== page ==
Now, it seems that people who do things like study ancient Greek on their own have a tendency to acquire large classical libraries fairly quickly. I myself own probably every major English-language Greek textbook put out in the last century. While you do want to avoid a bad textbook, it is much more important for you to stick with your studies than it is to find the perfect textbook. Switching textkbooks constantly will only slow or stop your progress. Slow and steady wins the game: do a little work every day rather than massive work once a week, and you'll progress in your studies. It'll seem slow sometimes, and there will be work that is boring, but the foundation will be solid.
Now that that's out of the way, let's look at the other main dialects you're likely to run into.
The Other Dialects
Aeolic. The Lesbian poets Sappho and Alcaeus are the main representatives of the Aeolic dialect. While both Lesbian poets try their hand at the Epic dialect and use Homeric phrasing and epithets, their Aeolic works appear to reflect to the colloquial language of Lesbos. Theocritus borrows aeolisms for three of his mimes, but that is the main example of Aeolic being used as a learned language.
Of all the literary dialects, Aeolic is most remote from the three dialects taught to beginners. This difficulty might account for why so little of Sappho and Alcaeus is preserved. The copyists — and any readers — would have found the language difficult.
Doric. Except for the local stone inscriptions, there is little pure Doric preserved. There are some fragments of sayings attributed to pythagoreans. That's about it. The Spartan poet Alcman is supposed to have written in the local Spartan Doric, but his language is mixed with Epic elements, and it may be that his Doric is the invention of Alexandrian editors, not his own words.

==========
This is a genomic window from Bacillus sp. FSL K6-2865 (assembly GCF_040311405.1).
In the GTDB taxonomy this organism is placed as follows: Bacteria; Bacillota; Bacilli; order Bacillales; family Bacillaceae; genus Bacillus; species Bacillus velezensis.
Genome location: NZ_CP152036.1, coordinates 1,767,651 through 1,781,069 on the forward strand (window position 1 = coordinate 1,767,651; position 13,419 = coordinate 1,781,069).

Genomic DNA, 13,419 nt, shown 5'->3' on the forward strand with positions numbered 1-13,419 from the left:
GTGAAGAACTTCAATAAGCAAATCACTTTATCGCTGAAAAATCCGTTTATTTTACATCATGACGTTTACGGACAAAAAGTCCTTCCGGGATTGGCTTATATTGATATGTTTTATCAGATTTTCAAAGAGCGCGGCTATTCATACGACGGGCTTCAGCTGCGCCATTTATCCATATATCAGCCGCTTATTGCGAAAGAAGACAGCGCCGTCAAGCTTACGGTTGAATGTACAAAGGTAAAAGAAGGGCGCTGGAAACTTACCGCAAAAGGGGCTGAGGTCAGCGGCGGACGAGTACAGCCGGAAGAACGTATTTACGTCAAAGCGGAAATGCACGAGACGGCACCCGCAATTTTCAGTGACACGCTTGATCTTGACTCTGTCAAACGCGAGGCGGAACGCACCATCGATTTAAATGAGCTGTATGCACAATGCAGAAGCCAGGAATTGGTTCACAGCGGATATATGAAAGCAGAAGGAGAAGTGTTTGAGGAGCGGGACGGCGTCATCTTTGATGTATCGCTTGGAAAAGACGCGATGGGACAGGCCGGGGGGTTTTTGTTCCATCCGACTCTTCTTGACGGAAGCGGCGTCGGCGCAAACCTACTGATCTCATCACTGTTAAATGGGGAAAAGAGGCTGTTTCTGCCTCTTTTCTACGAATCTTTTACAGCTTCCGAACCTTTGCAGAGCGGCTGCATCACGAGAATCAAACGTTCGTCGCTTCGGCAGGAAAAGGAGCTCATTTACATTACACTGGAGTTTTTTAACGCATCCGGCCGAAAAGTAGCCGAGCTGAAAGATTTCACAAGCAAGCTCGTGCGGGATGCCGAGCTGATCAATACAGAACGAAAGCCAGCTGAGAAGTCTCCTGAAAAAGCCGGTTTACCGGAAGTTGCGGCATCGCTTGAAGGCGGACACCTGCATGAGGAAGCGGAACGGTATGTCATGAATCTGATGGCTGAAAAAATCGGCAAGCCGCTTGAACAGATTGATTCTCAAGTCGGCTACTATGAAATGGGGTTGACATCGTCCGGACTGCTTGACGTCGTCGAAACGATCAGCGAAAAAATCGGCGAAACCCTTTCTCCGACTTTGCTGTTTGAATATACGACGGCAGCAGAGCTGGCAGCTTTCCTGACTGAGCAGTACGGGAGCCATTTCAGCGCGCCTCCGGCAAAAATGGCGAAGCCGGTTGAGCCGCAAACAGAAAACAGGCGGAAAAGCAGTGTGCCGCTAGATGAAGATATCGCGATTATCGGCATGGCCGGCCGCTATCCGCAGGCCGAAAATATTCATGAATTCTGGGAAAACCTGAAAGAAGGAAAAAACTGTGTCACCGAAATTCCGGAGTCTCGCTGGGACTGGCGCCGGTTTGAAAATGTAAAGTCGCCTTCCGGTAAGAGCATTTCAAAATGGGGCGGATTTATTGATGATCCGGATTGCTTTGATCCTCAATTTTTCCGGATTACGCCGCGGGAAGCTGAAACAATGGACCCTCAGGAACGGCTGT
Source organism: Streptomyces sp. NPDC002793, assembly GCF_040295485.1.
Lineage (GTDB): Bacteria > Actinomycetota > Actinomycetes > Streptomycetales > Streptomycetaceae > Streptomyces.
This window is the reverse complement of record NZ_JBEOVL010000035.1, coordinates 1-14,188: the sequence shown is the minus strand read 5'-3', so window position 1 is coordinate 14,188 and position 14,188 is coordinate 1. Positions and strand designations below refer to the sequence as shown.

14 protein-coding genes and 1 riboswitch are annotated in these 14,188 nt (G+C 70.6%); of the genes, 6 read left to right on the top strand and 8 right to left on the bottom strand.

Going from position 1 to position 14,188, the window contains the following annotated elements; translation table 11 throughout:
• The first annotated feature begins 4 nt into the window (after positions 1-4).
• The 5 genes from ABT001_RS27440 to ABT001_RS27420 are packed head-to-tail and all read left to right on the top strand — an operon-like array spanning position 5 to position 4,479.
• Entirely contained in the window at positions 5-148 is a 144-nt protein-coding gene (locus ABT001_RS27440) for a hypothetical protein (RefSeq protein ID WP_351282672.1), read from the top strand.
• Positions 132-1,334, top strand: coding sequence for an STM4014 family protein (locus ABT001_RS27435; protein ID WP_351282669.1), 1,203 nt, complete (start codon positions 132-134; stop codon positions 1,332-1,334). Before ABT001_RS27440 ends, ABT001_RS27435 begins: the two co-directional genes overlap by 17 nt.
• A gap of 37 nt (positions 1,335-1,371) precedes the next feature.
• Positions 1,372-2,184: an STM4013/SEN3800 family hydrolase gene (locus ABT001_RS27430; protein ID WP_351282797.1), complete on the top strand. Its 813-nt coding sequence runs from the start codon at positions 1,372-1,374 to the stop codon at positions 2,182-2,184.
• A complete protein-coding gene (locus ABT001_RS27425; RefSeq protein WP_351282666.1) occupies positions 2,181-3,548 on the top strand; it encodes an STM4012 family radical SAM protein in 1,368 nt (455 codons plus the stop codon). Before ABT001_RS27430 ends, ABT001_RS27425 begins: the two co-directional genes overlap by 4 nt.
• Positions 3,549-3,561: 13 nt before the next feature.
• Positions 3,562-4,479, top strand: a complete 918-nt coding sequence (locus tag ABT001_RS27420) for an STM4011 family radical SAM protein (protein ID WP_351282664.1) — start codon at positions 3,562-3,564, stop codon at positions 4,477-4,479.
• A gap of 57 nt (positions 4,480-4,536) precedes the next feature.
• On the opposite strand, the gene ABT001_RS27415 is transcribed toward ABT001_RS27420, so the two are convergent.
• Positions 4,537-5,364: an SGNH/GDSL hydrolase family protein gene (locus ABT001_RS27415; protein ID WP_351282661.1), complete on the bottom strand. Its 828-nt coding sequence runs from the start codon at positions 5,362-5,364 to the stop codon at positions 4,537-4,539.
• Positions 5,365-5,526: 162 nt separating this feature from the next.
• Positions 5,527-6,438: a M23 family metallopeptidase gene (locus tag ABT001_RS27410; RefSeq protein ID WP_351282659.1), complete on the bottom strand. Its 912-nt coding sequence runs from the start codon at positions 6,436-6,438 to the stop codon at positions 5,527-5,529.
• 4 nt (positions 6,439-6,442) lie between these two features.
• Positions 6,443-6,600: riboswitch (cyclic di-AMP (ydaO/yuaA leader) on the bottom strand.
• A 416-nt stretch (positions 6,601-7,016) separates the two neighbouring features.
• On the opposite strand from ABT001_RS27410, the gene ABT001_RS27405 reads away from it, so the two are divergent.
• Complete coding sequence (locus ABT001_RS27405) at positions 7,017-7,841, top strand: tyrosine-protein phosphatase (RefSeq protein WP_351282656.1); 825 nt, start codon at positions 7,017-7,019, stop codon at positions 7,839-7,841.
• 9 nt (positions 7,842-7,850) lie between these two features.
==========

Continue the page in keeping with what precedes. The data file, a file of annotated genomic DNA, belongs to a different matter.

There are two forms of literary Doric. The first is Choral Doric. Like Epic, this is an articial literary language used only for poetry. Choral poets such as Pindar, Stesichorus, and Bachylides all used this literary Doric. The Doric coloring is fairly superficial, especially in the Athenian playwrights, who used it in the choral sections of their plays.
The other literary Doric — different in a number of ways from the choral dialect — was evidently the creation of Theocritus, who used it for several of his bucolic mimes, and was followed in this by Bion, Moschus and the authors of a few anonymous works.
Since these literary Dorics are used in poetry, they both have a strong dose of Epic. Each choral poet appeared to concoct his own dialect mix, so the Epic presence may be stronger in one poet, weaker in another, with an occasional Aeolic element to round out the mix. Pindar, for example, is fond of Aeolic participles.
Ionic. New Ionic is the language of Herodotus, Hippocrates, the pre-socratics, and forms the base for a number of poets, such as Archilochus and Anacreon.
Ionic and Attic are very closely related, so much that linguists often speak of Attic-Ionic as a single thing. New Ionic is very easy to pick up if you started with either Epic or Attic.